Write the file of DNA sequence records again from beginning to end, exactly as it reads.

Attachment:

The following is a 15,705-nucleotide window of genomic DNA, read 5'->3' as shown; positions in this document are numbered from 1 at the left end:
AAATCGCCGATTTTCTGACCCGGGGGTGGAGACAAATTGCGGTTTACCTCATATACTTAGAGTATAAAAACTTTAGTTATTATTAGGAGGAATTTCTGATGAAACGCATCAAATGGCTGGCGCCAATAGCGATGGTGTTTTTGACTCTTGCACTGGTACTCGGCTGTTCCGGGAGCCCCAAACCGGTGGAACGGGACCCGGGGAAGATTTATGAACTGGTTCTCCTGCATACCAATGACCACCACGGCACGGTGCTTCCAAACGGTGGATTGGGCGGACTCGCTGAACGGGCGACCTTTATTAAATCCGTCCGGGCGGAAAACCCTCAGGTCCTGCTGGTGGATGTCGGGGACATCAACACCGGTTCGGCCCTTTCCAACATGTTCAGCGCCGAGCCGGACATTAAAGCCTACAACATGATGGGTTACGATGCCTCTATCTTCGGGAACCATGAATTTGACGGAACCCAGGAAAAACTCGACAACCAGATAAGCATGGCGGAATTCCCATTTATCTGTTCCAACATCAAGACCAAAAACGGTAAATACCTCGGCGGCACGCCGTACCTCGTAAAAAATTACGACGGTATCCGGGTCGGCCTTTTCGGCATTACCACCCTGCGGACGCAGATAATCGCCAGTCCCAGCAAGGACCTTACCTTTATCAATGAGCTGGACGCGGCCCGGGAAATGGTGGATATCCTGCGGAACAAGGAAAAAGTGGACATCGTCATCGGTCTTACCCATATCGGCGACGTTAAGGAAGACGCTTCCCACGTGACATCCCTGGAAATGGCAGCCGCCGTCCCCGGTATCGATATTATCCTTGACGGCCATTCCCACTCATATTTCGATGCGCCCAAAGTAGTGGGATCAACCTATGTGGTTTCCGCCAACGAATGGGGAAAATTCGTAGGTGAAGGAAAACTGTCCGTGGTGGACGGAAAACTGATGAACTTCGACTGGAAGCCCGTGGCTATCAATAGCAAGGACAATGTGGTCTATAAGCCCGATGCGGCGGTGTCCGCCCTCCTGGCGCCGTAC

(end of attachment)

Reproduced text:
The following is a 15,705-nucleotide window of genomic DNA, read 5'->3' as shown; positions in this document are numbered from 1 at the left end:
AAATCGCCGATTTTCTGACCCGGGGGTGGAGACAAATTGCGGTTTACCTCATATACTTAGAGTATAAAAACTTTAGTTATTATTAGGAGGAATTTCTGATGAAACGCATCAAATGGCTGGCGCCAATAGCGATGGTGTTTTTGACTCTTGCACTGGTACTCGGCTGTTCCGGGAGCCCCAAACCGGTGGAACGGGACCCGGGGAAGATTTATGAACTGGTTCTCCTGCATACCAATGACCACCACGGCACGGTGCTTCCAAACGGTGGATTGGGCGGACTCGCTGAACGGGCGACCTTTATTAAATCCGTCCGGGCGGAAAACCCTCAGGTCCTGCTGGTGGATGTCGGGGACATCAACACCGGTTCGGCCCTTTCCAACATGTTCAGCGCCGAGCCGGACATTAAAGCCTACAACATGATGGGTTACGATGCCTCTATCTTCGGGAACCATGAATTTGACGGAACCCAGGAAAAACTCGACAACCAGATAAGCATGGCGGAATTCCCATTTATCTGTTCCAACATCAAGACCAAAAACGGTAAATACCTCGGCGGCACGCCGTACCTCGTAAAAAATTACGACGGTATCCGGGTCGGCCTTTTCGGCATTACCACCCTGCGGACGCAGATAATCGCCAGTCCCAGCAAGGACCTTACCTTTATCAATGAGCTGGACGCGGCCCGGGAAATGGTGGATATCCTGCGGAACAAGGAAAAAGTGGACATCGTCATCGGTCTTACCCATATCGGCGACGTTAAGGAAGACGCTTCCCACGTGACATCCCTGGAAATGGCAGCCGCCGTCCCCGGTATCGATATTATCCTTGACGGCCATTCCCACTCATATTTCGATGCGCCCAAAGTAGTGGGATCAACCTATGTGGTTTCCGCCAACGAATGGGGAAAATTCGTAGGTGAAGGAAAACTGTCCGTGGTGGACGGAAAACTGATGAACTTCGACTGGAAGCCCGTGGCTATCAATAGCAAGGACAATGTGGTCTATAAGCCCGATGCGGCGGTGTCCGCCCTCCTGGCGCCGTAC